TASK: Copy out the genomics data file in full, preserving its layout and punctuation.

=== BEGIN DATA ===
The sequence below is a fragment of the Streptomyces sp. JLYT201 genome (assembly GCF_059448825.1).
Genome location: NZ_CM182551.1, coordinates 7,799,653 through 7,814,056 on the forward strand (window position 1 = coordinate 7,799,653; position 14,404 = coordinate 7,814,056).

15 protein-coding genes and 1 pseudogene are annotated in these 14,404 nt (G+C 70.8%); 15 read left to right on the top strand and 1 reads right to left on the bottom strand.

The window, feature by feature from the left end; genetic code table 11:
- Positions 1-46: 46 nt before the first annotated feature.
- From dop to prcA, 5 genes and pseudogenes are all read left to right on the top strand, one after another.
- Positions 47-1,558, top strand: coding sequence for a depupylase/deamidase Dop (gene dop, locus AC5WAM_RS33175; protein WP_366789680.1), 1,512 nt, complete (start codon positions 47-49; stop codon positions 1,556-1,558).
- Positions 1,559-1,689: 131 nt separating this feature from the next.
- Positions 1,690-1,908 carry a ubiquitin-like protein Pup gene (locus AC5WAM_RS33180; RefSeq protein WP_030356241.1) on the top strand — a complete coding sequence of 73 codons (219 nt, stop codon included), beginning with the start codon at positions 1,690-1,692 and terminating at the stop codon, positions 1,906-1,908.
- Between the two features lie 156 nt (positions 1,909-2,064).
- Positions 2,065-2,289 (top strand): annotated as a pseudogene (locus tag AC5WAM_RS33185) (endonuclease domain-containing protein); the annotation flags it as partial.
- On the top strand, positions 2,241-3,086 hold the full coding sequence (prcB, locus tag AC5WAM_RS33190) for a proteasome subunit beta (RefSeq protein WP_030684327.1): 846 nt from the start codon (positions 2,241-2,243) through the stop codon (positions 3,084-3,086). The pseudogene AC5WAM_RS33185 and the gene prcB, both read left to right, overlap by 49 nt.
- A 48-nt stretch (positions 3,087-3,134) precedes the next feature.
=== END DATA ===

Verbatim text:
The sequence below is a fragment of the Streptomyces sp. JLYT201 genome (assembly GCF_059448825.1).
Genome location: NZ_CM182551.1, coordinates 7,799,653 through 7,814,056 on the forward strand (window position 1 = coordinate 7,799,653; position 14,404 = coordinate 7,814,056).

15 protein-coding genes and 1 pseudogene are annotated in these 14,404 nt (G+C 70.8%); 15 read left to right on the top strand and 1 reads right to left on the bottom strand.

The window, feature by feature from the left end; genetic code table 11:
- Positions 1-46: 46 nt before the first annotated feature.
- From dop to prcA, 5 genes and pseudogenes are all read left to right on the top strand, one after another.
- Positions 47-1,558, top strand: coding sequence for a depupylase/deamidase Dop (gene dop, locus AC5WAM_RS33175; protein WP_366789680.1), 1,512 nt, complete (start codon positions 47-49; stop codon positions 1,556-1,558).
- Positions 1,559-1,689: 131 nt separating this feature from the next.
- Positions 1,690-1,908 carry a ubiquitin-like protein Pup gene (locus AC5WAM_RS33180; RefSeq protein WP_030356241.1) on the top strand — a complete coding sequence of 73 codons (219 nt, stop codon included), beginning with the start codon at positions 1,690-1,692 and terminating at the stop codon, positions 1,906-1,908.
- Between the two features lie 156 nt (positions 1,909-2,064).
- Positions 2,065-2,289 (top strand): annotated as a pseudogene (locus tag AC5WAM_RS33185) (endonuclease domain-containing protein); the annotation flags it as partial.
- On the top strand, positions 2,241-3,086 hold the full coding sequence (prcB, locus tag AC5WAM_RS33190) for a proteasome subunit beta (RefSeq protein WP_030684327.1): 846 nt from the start codon (positions 2,241-2,243) through the stop codon (positions 3,084-3,086). The pseudogene AC5WAM_RS33185 and the gene prcB, both read left to right, overlap by 49 nt.
- A 48-nt stretch (positions 3,087-3,134) precedes the next feature.